This is our second post on this particular story, unannounced he slipped right by us here in Cannon Beach, and as a crow flies under our nose. It seems he is following a path along our outer continental shelf and heading at a rate much faster than estimated by OSU scientist Bruce Mate. Two weeks ago, he projected him to be off the mid-Oregon Coast by mid-February. Looks like he will be a good hunk of the distance to San Francisco by then. My wife accuses me of speculating too often but it is appearing more likely that he has done this before as his trajectory seems to have picked the shortest distances between two points. Equally important is the source of potential food, which based on my reading and understanding, would be at minimum during migration. But why has he positioned himself on the line of one of the planets greatest breadbaskets the coastal outer upwelling zone. Granted this time of year generates lower nutrients, sunlight, phytoplankton and zooplankton availability. Blooms may be sporadic but could provide sustenance (Gray Whales generally consume up to 0.4 % of their body weight per day about 12 lbs or 26 kg). Another source of nutrient pump potential is that of the recent migration of our coastal Gray Whales. Whale poop is big as it provides the same nutrient needs as deep ocean upwelling, which in turn keeps reasonable phytoplankton populations which result in higher invertebrate numbers desired by Flex and his folks.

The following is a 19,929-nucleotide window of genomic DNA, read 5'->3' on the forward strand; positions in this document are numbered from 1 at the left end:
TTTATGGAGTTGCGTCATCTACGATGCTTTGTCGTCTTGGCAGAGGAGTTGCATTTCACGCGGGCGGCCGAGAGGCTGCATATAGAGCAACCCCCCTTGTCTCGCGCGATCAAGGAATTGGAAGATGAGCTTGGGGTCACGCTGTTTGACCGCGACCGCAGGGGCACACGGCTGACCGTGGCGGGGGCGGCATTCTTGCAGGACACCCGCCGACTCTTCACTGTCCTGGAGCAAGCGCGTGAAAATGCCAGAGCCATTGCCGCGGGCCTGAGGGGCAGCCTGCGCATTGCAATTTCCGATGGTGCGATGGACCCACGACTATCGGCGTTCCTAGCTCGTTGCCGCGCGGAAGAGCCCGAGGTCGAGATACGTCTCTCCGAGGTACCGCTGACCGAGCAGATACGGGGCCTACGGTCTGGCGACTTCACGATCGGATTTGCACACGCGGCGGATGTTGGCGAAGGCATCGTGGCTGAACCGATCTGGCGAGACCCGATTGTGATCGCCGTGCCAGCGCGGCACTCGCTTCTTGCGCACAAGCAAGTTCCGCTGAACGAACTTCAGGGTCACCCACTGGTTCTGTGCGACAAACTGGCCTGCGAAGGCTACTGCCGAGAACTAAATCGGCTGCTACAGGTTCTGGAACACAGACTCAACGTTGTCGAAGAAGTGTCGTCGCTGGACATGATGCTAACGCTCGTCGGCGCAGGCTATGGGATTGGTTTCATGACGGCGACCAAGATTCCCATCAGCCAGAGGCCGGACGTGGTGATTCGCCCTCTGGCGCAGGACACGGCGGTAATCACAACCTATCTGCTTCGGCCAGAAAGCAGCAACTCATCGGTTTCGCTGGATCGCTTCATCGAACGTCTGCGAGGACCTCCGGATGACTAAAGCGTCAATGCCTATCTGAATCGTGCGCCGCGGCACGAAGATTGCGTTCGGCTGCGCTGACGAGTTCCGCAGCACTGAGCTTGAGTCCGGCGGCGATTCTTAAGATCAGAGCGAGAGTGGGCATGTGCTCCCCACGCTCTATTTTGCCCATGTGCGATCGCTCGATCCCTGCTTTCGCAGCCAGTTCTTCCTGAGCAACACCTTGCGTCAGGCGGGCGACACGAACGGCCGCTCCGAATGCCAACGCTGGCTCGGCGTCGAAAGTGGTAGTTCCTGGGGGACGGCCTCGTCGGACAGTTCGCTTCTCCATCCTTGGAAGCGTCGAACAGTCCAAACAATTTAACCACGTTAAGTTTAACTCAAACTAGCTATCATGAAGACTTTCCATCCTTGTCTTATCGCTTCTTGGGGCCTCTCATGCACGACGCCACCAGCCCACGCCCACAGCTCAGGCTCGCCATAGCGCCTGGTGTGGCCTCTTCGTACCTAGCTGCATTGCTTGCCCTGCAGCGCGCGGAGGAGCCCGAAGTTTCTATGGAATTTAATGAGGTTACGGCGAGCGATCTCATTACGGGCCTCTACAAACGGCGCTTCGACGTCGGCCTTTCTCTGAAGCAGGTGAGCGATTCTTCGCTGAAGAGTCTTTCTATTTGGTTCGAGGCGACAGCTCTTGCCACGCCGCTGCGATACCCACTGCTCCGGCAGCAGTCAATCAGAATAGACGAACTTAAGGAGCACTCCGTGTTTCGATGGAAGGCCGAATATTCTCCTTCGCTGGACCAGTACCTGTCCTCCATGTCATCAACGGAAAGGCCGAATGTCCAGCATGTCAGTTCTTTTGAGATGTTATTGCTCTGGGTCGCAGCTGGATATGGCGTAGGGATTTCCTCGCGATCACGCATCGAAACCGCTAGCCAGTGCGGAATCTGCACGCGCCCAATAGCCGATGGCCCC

Our hopes and passions rest with these critters and we have not yet fully debated some of the critical questions that surround this migration. They include: Double barred dart attachment methods and associated risks to the health and well being of marine mammals when extended tracking is required. Should worldwide restrictions be placed on mineral extraction when it will impact critical habitat of endangered species. Sonar is critical for naval operations as well as for the marine mammal food gathering, navigation, securing mates and maintaining families therefore the advancement of the formal leads to the demise of the latter. We need to join together to protection the life potential of Flex and his water brethren. Ed